inhibiting LRRK2 kinase activity, as these compounds failed to induce significant dephosphorylation
of a drug-resistant LRRK2(A2016T) mutant. Moreover, consistent with the finding that
non-14-3-3-binding mutants of LRRK2 accumulated within discrete cytoplasmic pools resembling
inclusion bodies, we observed that H-1152 causes LRRK2 to accumulate within inclusion bodies. These
findings indicate that dephosphorylation of Ser910/Ser935, disruption of
14-3-3 binding and/or monitoring LRRK2 cytoplasmic localization can be used as an assay to assess
the relative activity of LRRK2 inhibitors in vivo. These results will aid the
elaboration and evaluation of LRRK2 inhibitors. They will also stimulate further research to
understand how phosphorylation of Ser910 and Ser935 is controlled by LRRK2,
and establish any relationship to development of Parkinson's disease.
cell-based assay; drug discovery; 14-3-3 protein kinase inhibitor; leucine-rich repeat protein kinase 2 (LRRK2); Parkinson's disease; protein phosphorylation; DIG, digoxigenin; DMEM, Dulbecco's modified Eagle's medium; EBV, Epstein–Barr virus; ERK, extracellular-signal-regulated kinase; FBS, fetal bovine serum; GFP, green fluorescent protein; HEK, human embryonic kidney; HRP, horseradish peroxidase; JNK, c-Jun N-terminal kinase; KLH, keyhole-limpet haemocyanin; LRRK2, leucine-rich repeat protein kinase 2; MAPK, mitogen-activated protein kinase; MEK, MAPK/ERK kinase; mTOR, mammalian target of rapamycin; MYPT, myosin phosphatase-targeting; NP-40, Nonidet P40; PFA, paraformaldehyde; PI3K, phosphoinositide 3-kinase; ROCK, Rho-kinase; TBST, Tris-buffered saline with Tween 20
A Trypanosoma brucei TbGPI12 null mutant that is unable to express cell surface procyclins and free glycosylphosphatidylinositols (GPI) revealed that these are not the only surface coat molecules of the procyclic life cycle stage. Here, we show that non-GPI-anchored procyclins are N-glycosylated, accumulate in the lysosome, and appear as proteolytic fragments in the medium. We also show, using lectin agglutination and galactose oxidase-NaB3H4 labeling, that the cell surface of the TbGPI12 null parasites contains glycoconjugates that terminate in sialic acid linked to galactose. Following desialylation, a high-apparent-molecular-weight glycoconjugate fraction was purified by ricin affinity chromatography and gel filtration and shown to contain mannose, galactose, N-acetylglucosamine, and fucose. The latter has not been previously reported in T. brucei glycoproteins. A proteomic analysis of this fraction revealed a mixture of polytopic transmembrane proteins, including P-type ATPase and vacuolar proton-translocating pyrophosphatase. Immunolocalization studies showed that both could be labeled on the surfaces of wild-type and TbGPI12 null cells. Neither galactose oxidase-NaB3H4 labeling of the non-GPI-anchored surface glycoconjugates nor immunogold labeling of the P-type ATPase was affected by the presence of procyclins in the wild-type cells, suggesting that the procyclins do not, by themselves, form a macromolecular barrier.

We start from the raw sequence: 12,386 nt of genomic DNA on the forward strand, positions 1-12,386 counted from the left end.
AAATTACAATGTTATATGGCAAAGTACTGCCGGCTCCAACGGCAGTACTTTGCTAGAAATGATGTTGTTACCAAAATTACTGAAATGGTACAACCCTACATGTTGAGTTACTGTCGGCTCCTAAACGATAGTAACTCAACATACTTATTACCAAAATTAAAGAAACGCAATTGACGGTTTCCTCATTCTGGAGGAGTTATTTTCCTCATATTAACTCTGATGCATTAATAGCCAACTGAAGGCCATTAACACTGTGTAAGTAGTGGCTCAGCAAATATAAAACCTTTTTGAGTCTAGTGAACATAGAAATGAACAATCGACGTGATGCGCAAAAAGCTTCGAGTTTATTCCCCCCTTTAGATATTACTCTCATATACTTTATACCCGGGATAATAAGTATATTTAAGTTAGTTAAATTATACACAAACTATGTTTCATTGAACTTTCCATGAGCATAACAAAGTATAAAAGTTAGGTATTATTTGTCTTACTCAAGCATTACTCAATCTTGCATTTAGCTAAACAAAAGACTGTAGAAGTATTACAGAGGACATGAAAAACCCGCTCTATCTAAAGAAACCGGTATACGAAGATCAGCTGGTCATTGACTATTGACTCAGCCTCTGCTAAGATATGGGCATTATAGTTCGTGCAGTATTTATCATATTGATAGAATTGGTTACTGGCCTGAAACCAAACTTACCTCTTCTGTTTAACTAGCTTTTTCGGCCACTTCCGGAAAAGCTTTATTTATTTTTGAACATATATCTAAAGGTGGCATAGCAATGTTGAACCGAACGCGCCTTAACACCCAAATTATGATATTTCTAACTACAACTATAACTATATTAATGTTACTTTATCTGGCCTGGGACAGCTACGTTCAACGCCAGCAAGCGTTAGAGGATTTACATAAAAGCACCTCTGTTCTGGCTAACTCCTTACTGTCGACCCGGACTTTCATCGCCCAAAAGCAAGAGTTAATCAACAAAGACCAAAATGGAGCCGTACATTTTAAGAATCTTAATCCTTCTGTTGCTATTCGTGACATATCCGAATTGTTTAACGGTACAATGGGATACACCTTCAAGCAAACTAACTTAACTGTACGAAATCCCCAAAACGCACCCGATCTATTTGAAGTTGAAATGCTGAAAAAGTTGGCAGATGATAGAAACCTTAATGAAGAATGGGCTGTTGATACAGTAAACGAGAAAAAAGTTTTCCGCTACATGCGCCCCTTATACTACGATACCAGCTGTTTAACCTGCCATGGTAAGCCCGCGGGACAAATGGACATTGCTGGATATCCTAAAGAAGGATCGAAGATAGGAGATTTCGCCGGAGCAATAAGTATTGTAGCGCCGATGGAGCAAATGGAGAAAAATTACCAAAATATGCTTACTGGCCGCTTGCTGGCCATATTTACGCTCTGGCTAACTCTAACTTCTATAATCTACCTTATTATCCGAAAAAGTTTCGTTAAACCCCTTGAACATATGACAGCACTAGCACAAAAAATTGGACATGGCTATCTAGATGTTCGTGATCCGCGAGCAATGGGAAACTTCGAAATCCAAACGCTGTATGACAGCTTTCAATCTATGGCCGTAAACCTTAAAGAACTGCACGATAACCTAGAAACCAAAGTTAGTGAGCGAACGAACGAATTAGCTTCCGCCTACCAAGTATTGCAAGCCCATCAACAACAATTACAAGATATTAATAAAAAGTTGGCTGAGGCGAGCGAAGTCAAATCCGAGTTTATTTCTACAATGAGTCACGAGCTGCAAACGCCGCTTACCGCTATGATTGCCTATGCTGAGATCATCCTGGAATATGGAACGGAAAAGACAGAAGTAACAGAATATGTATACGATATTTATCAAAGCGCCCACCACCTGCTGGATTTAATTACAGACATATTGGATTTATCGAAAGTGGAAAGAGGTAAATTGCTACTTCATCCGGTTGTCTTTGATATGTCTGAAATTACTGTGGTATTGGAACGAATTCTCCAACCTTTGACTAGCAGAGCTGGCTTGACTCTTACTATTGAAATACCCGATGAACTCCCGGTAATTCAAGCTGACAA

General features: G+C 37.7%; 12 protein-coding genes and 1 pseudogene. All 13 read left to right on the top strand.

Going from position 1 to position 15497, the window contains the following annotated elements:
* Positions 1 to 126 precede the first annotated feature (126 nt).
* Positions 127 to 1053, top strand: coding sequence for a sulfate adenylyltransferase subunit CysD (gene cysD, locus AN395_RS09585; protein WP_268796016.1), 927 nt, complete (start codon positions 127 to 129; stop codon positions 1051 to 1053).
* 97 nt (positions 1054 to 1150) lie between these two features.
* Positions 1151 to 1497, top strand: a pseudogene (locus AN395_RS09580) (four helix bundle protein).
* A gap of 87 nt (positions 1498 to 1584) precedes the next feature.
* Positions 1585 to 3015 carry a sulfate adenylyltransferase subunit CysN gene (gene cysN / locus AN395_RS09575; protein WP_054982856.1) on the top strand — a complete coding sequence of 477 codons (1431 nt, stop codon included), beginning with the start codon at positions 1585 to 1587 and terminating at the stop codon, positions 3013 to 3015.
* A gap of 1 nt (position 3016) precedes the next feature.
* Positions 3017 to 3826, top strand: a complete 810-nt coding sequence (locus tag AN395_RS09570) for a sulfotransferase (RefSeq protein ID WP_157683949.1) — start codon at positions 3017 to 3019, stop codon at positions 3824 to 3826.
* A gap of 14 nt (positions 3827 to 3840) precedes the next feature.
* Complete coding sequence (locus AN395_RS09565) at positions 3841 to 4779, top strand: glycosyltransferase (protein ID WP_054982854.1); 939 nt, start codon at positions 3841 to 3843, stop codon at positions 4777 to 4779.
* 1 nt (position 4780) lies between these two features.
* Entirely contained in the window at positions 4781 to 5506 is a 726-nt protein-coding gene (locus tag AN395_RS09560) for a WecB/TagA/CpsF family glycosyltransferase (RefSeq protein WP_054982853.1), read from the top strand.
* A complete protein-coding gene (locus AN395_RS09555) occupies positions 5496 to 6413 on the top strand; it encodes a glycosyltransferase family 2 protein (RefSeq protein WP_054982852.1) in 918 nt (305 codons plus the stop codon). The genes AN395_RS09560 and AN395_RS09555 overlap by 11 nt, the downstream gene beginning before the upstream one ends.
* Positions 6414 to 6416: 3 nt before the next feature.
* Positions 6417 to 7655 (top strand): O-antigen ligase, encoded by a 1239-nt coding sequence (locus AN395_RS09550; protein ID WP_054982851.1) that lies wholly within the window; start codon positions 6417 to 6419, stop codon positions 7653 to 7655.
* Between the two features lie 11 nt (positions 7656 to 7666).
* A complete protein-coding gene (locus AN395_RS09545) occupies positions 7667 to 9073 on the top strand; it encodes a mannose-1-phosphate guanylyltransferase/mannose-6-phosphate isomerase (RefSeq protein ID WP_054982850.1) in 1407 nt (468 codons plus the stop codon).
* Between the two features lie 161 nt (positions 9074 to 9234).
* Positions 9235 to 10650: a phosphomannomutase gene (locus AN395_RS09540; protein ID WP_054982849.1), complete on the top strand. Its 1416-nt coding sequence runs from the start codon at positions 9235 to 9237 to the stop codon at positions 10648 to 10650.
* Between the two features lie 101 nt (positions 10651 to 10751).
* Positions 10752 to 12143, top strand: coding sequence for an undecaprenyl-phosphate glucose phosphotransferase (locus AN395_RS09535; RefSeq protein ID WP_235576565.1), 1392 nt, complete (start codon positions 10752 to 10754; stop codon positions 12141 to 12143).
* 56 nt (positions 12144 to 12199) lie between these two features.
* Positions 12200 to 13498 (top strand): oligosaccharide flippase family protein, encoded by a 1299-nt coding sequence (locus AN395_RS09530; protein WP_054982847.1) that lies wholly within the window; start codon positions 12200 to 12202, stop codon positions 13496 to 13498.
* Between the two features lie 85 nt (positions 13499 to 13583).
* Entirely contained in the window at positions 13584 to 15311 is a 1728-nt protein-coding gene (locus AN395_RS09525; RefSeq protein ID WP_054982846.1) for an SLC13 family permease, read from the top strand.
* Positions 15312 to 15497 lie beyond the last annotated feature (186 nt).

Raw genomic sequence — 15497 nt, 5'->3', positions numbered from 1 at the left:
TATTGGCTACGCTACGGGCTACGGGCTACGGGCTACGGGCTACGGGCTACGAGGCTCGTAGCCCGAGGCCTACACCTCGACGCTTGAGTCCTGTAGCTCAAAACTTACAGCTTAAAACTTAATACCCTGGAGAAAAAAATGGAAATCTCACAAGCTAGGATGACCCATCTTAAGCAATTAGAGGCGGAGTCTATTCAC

Toll-like receptor (TLR) signaling induces a rapid reorganization of the actin cytoskeleton in cultured mouse dendritic cells (DC), leading to enhanced antigen endocytosis and a concomitant loss of filamentous actin–rich podosomes. We show that as podosomes are lost, TLR signaling induces prominent focal contacts and a transient reduction in DC migratory capacity in vitro. We further show that podosomes in mouse DC are foci of pronounced gelatinase activity, dependent on the enzyme membrane type I matrix metalloprotease (MT1-MMP), and that DC transiently lose the ability to degrade the extracellular matrix after TLR signaling. Surprisingly, MMP inhibitors block TLR signaling–induced podosome disassembly, although stimulated endocytosis is unaffected, which demonstrates that the two phenomena are not obligatorily coupled. Podosome disassembly caused by TLR signaling occurs normally in DC lacking MT1-MMP, and instead requires the tumor necrosis factor α–converting enzyme ADAM17 (a disintegrin and metalloprotease 17), which demonstrates a novel role for this “sheddase” in regulating an actin-based structure.
A gene encoding Trypanosoma brucei
UDP-N-acetylglucosamine pyrophosphorylase was identified, and the
recombinant protein was shown to have enzymatic activity. The parasite enzyme
is unusual in having a strict substrate specificity for
N-acetylglucosamine 1-phosphate and in being located inside a
peroxisome-like microbody, the glycosome. A bloodstream form T.
brucei conditional null mutant was constructed and shown to be unable to
sustain growth in vitro or in vivo under nonpermissive
conditions, demonstrating that there are no alternative metabolic or